Landmark Donation: The Auburn Public Theater Building
September 26, 2011
As the curtains opened on a new theater season in September 2011, Auburn Public Theater took on a new role – as property owner.
The building that forms the corner of 8 Exchange Street and 108 Genesee Street in Auburn, New York, became the property of its anchor tenant, Auburn Public Theater. The downtown landmark, remembered by many as the former W. T. Grant department store, was gifted by owners Angela Daddabbo and Carey Eidel to Auburn Public Theater, the nonprofit performing arts center they helped found.
The 26,000-square-foot building had been purchased by Daddabbo and Eidel with their own funds in October 2005, with plans to develop a public theater space. The couple, then owners of Daddabbo’s Pizza, a small business on Genesee Street, felt strongly that an arts center would fill a creative void in the downtown area and become an economic driver for the community.
Following their purchase, the site underwent renovations to become the home of the newly-formed Auburn Public Theater. Featuring two stages and a cinema, the theater has evolved to present dynamic year-round programming, and it offers a rental venue for independent events from private parties to multi-week stage productions.
Volunteer and foundation support
With enthusiastic volunteer assistance and generous support from regional foundations including the Fred L. Emerson Foundation, the Stardust Foundation of Central New York, the Stanley Metcalf Foundation, the French Foundation and the Columbian Foundation, the Community Foundation of Central New York, the John Ben Snow Foundation, the Women’s Fund of Central New York, as well as numerous local businesses and individuals, Auburn Public Theater has become a lively destination for showgoers from Auburn and the greater Central New York region.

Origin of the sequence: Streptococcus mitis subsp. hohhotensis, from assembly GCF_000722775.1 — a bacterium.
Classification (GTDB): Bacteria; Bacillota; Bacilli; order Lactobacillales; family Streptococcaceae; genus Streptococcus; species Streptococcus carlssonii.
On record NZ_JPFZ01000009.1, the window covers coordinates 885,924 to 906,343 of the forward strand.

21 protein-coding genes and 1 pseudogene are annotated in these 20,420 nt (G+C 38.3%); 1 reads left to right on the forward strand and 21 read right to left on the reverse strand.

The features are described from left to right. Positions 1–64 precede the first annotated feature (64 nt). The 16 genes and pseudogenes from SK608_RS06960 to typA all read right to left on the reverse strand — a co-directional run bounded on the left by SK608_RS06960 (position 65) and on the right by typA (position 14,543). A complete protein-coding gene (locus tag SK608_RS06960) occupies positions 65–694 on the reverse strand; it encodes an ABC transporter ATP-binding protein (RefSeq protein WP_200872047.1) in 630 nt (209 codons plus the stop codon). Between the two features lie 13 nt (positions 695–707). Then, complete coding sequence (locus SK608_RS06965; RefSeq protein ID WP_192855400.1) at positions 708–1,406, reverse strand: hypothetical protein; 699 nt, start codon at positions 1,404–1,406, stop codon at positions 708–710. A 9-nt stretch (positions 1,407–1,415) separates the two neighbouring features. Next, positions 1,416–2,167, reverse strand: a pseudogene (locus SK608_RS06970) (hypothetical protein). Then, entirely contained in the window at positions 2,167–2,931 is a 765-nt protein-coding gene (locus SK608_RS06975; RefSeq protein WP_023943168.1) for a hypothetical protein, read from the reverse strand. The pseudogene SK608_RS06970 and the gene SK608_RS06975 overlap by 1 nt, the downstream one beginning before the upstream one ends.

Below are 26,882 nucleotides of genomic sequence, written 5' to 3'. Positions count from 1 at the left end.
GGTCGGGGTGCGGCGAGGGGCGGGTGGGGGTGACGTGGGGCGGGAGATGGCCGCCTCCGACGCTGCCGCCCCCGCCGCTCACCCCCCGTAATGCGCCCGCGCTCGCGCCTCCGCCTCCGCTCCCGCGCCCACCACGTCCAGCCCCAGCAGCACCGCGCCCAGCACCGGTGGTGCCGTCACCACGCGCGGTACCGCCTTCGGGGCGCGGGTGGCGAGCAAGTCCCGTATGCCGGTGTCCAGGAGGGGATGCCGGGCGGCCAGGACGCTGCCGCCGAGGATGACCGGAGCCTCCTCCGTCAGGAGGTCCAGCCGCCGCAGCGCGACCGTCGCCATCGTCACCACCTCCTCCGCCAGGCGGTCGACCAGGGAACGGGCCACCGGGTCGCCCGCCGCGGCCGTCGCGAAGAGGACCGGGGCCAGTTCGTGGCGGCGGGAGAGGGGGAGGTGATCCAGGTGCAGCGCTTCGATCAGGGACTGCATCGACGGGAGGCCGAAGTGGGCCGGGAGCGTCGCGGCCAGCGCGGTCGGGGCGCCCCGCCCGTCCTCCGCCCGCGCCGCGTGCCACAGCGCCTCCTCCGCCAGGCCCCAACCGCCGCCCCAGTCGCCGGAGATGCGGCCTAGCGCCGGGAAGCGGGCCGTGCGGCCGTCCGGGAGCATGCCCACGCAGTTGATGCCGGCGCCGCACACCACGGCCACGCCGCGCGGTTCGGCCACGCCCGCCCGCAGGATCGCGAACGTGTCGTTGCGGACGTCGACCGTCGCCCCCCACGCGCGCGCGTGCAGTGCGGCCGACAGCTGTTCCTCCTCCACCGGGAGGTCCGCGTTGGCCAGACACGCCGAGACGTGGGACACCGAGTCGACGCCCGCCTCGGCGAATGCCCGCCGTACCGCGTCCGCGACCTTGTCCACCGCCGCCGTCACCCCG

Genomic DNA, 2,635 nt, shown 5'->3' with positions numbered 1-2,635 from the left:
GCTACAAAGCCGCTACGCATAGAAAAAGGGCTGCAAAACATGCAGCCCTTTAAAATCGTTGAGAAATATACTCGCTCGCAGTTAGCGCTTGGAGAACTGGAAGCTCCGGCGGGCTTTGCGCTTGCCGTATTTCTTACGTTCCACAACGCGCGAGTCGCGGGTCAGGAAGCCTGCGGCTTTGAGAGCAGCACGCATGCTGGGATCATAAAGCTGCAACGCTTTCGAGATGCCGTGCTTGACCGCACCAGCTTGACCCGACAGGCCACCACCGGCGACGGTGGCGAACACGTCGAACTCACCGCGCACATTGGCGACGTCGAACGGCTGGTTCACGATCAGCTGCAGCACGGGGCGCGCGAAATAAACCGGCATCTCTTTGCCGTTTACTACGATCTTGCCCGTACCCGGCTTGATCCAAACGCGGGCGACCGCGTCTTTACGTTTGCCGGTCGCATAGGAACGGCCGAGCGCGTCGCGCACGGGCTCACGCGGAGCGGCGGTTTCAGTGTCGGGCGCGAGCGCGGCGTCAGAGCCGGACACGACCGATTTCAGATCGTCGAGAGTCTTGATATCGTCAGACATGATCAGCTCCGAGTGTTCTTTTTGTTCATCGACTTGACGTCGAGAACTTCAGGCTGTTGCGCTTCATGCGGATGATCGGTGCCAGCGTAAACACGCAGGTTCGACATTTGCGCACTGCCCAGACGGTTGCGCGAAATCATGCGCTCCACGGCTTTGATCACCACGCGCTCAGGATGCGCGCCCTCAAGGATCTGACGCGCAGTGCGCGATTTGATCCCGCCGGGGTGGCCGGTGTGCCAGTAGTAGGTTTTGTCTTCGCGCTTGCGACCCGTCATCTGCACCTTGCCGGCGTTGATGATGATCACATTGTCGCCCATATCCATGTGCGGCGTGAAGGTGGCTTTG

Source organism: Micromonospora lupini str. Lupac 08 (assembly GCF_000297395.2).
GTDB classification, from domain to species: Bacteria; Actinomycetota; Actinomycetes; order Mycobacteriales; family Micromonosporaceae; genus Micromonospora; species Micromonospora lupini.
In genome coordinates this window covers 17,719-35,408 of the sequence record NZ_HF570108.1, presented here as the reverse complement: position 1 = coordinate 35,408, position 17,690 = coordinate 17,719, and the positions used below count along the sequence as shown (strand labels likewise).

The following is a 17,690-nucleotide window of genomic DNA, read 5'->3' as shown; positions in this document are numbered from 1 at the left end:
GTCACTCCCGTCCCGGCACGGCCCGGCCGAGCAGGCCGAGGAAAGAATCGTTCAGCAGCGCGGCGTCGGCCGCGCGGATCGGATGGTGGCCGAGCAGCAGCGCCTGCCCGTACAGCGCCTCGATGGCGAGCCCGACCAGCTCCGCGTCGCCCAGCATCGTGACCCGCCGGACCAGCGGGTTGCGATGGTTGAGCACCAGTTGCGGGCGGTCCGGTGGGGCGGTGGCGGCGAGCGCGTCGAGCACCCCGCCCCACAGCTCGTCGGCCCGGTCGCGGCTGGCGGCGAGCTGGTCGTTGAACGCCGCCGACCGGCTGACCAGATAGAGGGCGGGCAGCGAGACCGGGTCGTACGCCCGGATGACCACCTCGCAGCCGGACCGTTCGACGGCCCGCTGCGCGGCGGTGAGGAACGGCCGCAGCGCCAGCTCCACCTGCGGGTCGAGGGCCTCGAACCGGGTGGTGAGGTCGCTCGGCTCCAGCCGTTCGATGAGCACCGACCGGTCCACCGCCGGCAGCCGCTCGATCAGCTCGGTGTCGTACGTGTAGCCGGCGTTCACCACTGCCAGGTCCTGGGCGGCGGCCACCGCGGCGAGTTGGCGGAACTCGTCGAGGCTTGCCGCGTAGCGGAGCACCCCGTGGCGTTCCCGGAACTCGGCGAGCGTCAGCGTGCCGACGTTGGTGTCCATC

Past seasons have included performances by actress Patricia Neal, singer-songwriter Livingston Taylor and comedian Paul Mecurio, along with children’s workshops, local productions and partnerships with more than 25 regional nonprofit organizations.
Highlights of the 2011–2012 season schedule include pianist George Winston, singer-songwriter Suzanne Vega and Broadway dance legend Tommy Tune, as well as a Charlie Chaplin comedy tribute, regional youth and adult talent contests, and weekly screenings of outstanding films.
Commitment to long-term success
“Our vision has always been to create a city arts center,” said Eidel, “with offerings diverse enough to bring in people from all walks of life and enhance the quality of life for our entire region. With the help of our incredible staff who worked for no compensation for years, our board of directors and invaluable volunteers, we achieved a level of success that surpassed our wildest dreams.”
“It was always our goal for the theater to be self-sustaining,” added Daddabbo. “Motivated by our success and support we’ve had over the last six years and looking forward to a season filled with exciting new projects, we felt that now was the right time to make this gift.” The couple’s donation became official on August 30, 2011.
“With this gift, the theater truly belongs to Auburn,” said Wendy LaDuca, president of the Auburn Public Theater Board of Directors, which takes over management of the building. “The generosity of Angela and Carey shows their deep commitment to the long-term success of the theater and to the rejuvenation of downtown Auburn. We are delighted that Carey will remain as Executive Director and Angela as Artistic Director. Their knowledge and experience have made Auburn Public Theater what it is today and what we envision it to be in the future.”